5. Well, odds are more like 75%. And wouldn't go as far as to say that my primary objective is to play a fast round, i.e., I don't put my tee in the ground on the first hole and think to myself, let's see how fast I can play today. I just play fast without actively thinking about it. So when other players are going through their routine, take a practice swing, and then suddenly stop, turn around, and stare at another player wondering whose turn it is, I get a little annoyed by it. And it's probably further aggravated when my score goes to poop right off the bat. I do have a pre-shot routine that is probably the most consistent thing I do. It's just that I can do most of it, to include the shot analysis and practice swinging, while others are hitting, so when it's my turn to hit, I can immediately address the ball and hit. Are you suggesting I wait until everyone else is done playing their shot before I start my routine? I don't need credit for speeding up the group. Making my contribution is fulfilling enough for me.
  6. It's funny...golf is the only thing in my life where some form of anxiety and nervousness manifests itself...
  7. These are good suggestions which I'll incorporate into the second round on Saturday. I especially like number 2; when I have a club in my hand, I think I get even more impatient...like when you're waiting for the green to clear when going for it on a par 5...with a club in your hand, you get antsy and keep making practice swings as time seems to go by super slow.... I might try to find one of those fidget spinners that were all the rage a few years ago...just something to do with my hands between shots, as @b.helts recommended, so that I can "turn off" until it's my turn to play...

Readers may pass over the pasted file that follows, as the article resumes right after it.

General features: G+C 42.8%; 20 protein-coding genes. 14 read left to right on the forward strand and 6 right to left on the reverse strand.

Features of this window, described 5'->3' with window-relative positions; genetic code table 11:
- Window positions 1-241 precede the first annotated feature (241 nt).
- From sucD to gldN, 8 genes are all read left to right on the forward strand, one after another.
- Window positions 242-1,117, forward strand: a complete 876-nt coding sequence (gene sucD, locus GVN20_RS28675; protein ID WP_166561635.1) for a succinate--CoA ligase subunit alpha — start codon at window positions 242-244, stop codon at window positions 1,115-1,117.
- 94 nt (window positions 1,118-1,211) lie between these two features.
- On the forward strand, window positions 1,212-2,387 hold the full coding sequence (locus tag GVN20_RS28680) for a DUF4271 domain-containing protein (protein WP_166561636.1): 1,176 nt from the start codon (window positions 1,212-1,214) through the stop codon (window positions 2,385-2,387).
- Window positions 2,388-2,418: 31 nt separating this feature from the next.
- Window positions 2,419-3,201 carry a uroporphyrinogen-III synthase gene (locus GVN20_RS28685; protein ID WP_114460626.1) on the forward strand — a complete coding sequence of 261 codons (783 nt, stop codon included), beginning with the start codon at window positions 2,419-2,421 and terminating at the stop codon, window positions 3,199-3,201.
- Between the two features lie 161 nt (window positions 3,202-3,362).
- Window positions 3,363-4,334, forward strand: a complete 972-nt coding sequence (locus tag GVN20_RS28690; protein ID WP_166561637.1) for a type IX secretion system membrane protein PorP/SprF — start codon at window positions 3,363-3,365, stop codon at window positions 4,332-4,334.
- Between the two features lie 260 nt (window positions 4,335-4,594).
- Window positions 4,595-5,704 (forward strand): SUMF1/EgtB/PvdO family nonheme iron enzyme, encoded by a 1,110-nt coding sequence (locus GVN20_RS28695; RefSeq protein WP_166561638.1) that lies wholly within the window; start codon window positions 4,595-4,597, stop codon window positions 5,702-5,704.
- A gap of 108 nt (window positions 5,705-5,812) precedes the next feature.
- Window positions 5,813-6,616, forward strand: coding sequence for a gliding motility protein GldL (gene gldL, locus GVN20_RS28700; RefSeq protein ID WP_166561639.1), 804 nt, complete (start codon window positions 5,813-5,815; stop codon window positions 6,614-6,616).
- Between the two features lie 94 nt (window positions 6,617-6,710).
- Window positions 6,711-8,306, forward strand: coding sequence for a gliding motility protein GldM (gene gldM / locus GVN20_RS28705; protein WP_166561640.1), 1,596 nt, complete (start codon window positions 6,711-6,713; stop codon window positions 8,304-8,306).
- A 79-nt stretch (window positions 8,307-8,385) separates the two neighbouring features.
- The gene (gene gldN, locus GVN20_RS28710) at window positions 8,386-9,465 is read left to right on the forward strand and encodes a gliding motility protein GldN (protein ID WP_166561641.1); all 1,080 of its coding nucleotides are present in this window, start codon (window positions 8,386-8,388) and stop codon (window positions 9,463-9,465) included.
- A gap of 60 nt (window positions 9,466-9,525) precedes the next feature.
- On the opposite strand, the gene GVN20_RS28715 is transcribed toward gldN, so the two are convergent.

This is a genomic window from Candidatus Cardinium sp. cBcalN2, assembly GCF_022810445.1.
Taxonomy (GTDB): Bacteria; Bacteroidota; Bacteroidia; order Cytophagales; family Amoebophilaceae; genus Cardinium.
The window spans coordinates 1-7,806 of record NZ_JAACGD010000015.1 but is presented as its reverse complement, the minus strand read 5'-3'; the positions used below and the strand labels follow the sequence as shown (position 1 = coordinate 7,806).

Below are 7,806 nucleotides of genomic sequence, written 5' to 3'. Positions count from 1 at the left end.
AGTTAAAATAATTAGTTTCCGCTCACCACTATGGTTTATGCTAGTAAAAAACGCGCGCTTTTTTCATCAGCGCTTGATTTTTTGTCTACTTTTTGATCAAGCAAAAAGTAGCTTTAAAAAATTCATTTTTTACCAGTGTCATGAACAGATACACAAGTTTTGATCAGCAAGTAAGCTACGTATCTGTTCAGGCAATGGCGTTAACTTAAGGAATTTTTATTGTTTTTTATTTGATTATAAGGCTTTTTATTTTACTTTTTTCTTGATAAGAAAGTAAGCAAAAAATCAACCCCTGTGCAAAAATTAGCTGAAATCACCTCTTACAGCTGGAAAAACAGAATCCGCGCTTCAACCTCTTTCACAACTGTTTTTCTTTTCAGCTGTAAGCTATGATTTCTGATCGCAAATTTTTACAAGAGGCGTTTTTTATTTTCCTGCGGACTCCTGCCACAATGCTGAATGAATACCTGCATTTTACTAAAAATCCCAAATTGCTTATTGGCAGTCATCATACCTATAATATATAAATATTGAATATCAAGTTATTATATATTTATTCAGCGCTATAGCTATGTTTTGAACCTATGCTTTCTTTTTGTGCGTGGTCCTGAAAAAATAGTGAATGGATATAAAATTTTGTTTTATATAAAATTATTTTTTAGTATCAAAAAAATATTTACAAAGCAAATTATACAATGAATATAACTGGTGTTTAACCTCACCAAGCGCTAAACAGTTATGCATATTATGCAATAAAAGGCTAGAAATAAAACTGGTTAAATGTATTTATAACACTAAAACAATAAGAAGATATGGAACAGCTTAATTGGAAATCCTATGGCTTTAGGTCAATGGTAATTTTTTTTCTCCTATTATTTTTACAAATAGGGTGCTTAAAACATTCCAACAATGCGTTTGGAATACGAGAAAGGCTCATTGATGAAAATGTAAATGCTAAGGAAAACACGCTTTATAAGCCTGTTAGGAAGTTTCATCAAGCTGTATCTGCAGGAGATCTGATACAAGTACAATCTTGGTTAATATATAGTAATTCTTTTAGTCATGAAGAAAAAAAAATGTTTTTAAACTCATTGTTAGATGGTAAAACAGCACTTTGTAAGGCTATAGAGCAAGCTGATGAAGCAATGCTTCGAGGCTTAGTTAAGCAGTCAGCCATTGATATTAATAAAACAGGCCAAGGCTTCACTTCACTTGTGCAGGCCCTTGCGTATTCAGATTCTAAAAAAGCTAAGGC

8. They go in at least 51% of the time with the back of the putter. I'll take those odds. And I asked the question because I'm trying to learn how to deal with it. Or at least understand that I have to consciously and actively slow myself down between shots. As I think more about the topic, a significant reason for my *own* speed around the course during competition is that I'm simply not competitive, i.e., I'm not good at golf. So on any given morning on the range warming up before the round, I feel great about my game and feel that I'll play a great round. By the third hole, I'm just trying not to slow the group down because I can't even keep the ball in play. So if I can play my shot and "get out of the way," that's what I'll do. And I probably project that hurried mentality to everyone else.